With the company’s CEO privately urging him to gain control of the company, Eriksson reached out to his daughter, Emma Eriksson Broomhead, an attorney at Gunderson, Dettmer, Stough, Villeneuve, Franklin & Hachigian. The firm and Elof Eriksson had a longstanding attorney-client relationship. Broomhead introduced her father to colleague Gary R. Schall, who would later relocate his practice to WilmerHale.

On Feb. 14, 2012, the company’s CEO formally engaged Gunderson Dettmer as counsel, with the engagement agreement specifying that the law firm would not represent any individual members of the company.

Despite being fully aware of the protections for minority members in the organizing agreement, the attorneys “immediately set about devising and presenting a plan to Eriksson to both circumvent those protections and eliminate the minority members,” according to the complaint.

After Allison rejected a buyout offer that Schall had drafted on Eriksson’s behalf, Eriksson and the attorneys moved to their Plan B, according to the complaint.

That plan, outlined in a memo drafted by Schall, relied on G.L.c. 156C, §60, which allows members owning more than 50 percent of Massachusetts LLCs to approve a merger with another business entity, unless the company’s operating agreement provides otherwise. ATT’s operating agreement was silent on the issue of mergers.

By merging with a new entity, Schall explained that Eriksson could convert his outstanding loans and future contributions into preferred stock in the new entity and eliminate Allison’s “ability to interfere with company operations” while decreasing his ownership stake, according to the complaint.

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“As the company’s lawyers, it is not their job to take those protections away, even if the majority asks them to.”
— Michael F. Connolly, Boston

On May 25, 2012, Eriksson and the attorneys set the plan into motion, creating a new Delaware LLC. Eriksson, the CEO and the attorneys executed various documents to effectuate the merger, including a new operating agreement, which eliminated all of the minority members’ previous protections.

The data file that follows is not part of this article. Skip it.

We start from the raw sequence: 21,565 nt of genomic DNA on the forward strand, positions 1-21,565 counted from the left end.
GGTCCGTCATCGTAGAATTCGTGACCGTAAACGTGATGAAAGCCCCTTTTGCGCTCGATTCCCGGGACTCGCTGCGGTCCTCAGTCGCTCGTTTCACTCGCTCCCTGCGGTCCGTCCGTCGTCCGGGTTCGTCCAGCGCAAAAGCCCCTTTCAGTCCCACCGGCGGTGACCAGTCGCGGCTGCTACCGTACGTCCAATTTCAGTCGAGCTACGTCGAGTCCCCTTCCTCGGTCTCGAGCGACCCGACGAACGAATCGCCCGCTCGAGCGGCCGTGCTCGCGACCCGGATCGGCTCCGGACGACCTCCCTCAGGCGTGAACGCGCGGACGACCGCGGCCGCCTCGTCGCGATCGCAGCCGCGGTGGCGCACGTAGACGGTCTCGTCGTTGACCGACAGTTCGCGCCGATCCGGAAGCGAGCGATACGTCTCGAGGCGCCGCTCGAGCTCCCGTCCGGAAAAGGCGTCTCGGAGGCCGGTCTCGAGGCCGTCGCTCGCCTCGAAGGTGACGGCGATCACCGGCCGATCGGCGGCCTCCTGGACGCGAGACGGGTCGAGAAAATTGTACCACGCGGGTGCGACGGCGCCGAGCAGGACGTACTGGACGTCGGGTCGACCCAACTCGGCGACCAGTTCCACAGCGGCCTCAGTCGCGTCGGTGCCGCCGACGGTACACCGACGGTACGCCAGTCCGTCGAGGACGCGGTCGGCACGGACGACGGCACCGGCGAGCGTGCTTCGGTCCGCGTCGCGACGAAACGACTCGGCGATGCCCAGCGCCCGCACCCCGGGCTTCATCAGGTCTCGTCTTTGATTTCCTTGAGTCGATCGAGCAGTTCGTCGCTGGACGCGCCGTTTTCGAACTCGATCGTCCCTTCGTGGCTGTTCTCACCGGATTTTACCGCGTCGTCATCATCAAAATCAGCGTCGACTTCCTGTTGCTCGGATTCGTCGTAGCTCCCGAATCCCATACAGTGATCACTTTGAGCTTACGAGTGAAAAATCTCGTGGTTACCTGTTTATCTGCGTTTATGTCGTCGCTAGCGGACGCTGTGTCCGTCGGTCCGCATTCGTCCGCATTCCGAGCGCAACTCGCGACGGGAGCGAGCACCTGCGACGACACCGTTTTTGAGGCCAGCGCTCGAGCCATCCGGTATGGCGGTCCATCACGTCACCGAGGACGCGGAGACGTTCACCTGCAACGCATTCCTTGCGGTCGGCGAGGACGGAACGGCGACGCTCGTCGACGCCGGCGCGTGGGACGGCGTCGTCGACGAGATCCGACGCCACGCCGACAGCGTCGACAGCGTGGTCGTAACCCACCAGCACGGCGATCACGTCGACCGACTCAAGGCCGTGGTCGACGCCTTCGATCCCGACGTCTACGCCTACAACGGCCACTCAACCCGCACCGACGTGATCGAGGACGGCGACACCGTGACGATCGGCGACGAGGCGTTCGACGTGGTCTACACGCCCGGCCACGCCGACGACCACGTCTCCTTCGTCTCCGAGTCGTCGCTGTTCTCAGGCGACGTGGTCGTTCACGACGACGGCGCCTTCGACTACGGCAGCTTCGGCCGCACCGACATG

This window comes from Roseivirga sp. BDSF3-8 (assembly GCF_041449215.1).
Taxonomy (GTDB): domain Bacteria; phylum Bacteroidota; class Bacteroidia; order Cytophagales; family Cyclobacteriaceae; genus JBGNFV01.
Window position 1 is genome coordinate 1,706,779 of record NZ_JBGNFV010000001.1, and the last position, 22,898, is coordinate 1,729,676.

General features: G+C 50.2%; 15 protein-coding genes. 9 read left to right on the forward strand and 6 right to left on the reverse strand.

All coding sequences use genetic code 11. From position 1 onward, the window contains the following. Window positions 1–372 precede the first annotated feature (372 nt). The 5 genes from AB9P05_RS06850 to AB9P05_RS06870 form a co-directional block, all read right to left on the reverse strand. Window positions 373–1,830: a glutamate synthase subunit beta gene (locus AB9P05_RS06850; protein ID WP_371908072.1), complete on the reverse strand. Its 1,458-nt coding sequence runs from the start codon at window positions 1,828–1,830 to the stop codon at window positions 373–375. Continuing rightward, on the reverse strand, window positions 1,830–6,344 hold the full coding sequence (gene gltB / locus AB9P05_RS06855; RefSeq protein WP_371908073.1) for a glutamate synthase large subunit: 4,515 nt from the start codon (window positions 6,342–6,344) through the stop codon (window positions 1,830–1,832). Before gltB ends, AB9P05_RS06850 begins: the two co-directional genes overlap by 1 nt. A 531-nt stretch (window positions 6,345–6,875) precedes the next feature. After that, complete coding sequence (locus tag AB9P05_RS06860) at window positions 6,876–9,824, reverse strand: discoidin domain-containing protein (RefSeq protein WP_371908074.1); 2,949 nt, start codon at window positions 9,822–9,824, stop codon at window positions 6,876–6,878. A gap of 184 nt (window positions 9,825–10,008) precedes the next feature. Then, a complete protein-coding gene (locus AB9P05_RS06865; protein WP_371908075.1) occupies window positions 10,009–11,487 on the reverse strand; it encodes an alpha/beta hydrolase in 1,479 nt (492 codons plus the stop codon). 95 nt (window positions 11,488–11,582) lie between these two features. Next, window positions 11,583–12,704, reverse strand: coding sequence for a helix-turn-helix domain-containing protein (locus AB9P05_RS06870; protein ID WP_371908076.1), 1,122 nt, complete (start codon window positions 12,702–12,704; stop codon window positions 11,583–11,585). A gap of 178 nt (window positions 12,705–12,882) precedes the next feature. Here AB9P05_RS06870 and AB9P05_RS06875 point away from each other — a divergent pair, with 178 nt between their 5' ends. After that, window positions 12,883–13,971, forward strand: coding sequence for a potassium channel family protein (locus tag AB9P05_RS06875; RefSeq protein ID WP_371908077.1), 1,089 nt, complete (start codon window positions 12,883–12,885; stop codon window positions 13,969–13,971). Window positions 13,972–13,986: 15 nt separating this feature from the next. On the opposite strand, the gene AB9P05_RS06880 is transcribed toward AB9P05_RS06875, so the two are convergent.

Not until May 29, 2012, did Eriksson and the CEO meet with Allison to inform him of the merger and reveal the work the company’s attorneys had been doing, according to the complaint.

Allison first sued Eriksson, his wife and the CEO in May 2013, asserting claims for breach of contract, intentional interference with advantageous business relations, breach of fiduciary duty and civil conspiracy.

After a jury-waived trial in that case, Allison and the Allison Trust were awarded a 5-percent interest in ATT Delaware, not subject to dilution.

Both sides have filed for further review of that decision, which is currently pending before the Appeals Court.

On May 28, 2015, Allison, the Allison Trust and fellow minority member Christian Baker filed the current suit. The defendants’ motions to dismiss were granted on Feb. 23, 2016, and the plaintiffs appealed.

The case now heads back to the BLS unless the defendants seek further appellate review.

‘Trust and confidence’ implied

To reinforce the possibility of a fiduciary duty to a non-client minority member, Kafker pointed to the SJC’s favorable citation in Schaeffer to a Michigan Appeals Court opinion, Fassihi v. Sommers, Schwartz, Silver, Schwartz & Tyler, P.C.

In Fassihi, a claim for breach of fiduciary duty was brought against counsel for the corporation for allegedly assisting one 50-percent shareholder in ousting another from the corporation.

That claim survived summary judgment because the plaintiff was able to show he had placed “trust and confidence” in the defendant attorney.

The defendant attorneys in Baker argued that their situation was different, as the plaintiffs had not even interacted with them, much less placed “trust and confidence” in them. They also suggested that there was an actual or potential conflict between their client, the LLC, and the minority members over how to address the company’s potential financial shortfall.

But noting that determining whether a fiduciary duty exists is “largely fact specific,” Kafker pointed to the allegation that counsel were required to communicate with the minority members, particularly given the strong protections in the company’s organizing agreement. The attorneys also were alleged to have taken “purposeful steps” to conceal their activities undermining that agreement.

“Given the protections contained in the … agreement, the minority members should have been able to repose trust and confidence that counsel hired by the company would have communicated and consulted with them prior to undoing those protections,” Kafker wrote.

The agreement also imposed “consensual decision-making … on important matters despite the obvious potential for conflict,” he added.

“Accordingly, it can plausibly be inferred that the defendants knew, or should have reasonably foreseen, that anyone who served as counsel for the company was constrained by the operating agreement, and the consensual decision-making it imposed on important matters, or at least could not act covertly, in concert with the majority members, for the very purpose of eliminating those protections,” Kafker said.